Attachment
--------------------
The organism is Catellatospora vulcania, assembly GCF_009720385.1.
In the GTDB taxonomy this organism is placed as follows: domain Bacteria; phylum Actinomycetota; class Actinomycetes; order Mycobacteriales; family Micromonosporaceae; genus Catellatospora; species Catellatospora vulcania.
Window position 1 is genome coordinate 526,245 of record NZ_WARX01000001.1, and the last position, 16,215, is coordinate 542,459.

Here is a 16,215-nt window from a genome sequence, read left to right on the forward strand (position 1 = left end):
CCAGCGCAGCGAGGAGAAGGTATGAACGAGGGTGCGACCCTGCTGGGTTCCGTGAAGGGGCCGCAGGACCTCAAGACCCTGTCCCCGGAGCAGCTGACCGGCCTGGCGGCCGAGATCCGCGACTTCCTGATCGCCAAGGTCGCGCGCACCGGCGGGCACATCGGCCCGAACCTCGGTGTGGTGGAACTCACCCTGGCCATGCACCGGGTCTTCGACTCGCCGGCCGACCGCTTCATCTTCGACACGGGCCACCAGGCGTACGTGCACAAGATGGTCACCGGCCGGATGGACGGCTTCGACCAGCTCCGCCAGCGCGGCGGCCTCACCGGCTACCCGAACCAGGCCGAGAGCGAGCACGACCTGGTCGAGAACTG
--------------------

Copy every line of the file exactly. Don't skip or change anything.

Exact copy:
The organism is Catellatospora vulcania, assembly GCF_009720385.1.
In the GTDB taxonomy this organism is placed as follows: domain Bacteria; phylum Actinomycetota; class Actinomycetes; order Mycobacteriales; family Micromonosporaceae; genus Catellatospora; species Catellatospora vulcania.
Window position 1 is genome coordinate 526,245 of record NZ_WARX01000001.1, and the last position, 16,215, is coordinate 542,459.

Here is a 16,215-nt window from a genome sequence, read left to right on the forward strand (position 1 = left end):
CCAGCGCAGCGAGGAGAAGGTATGAACGAGGGTGCGACCCTGCTGGGTTCCGTGAAGGGGCCGCAGGACCTCAAGACCCTGTCCCCGGAGCAGCTGACCGGCCTGGCGGCCGAGATCCGCGACTTCCTGATCGCCAAGGTCGCGCGCACCGGCGGGCACATCGGCCCGAACCTCGGTGTGGTGGAACTCACCCTGGCCATGCACCGGGTCTTCGACTCGCCGGCCGACCGCTTCATCTTCGACACGGGCCACCAGGCGTACGTGCACAAGATGGTCACCGGCCGGATGGACGGCTTCGACCAGCTCCGCCAGCGCGGCGGCCTCACCGGCTACCCGAACCAGGCCGAGAGCGAGCACGACCTGGTCGAGAACTG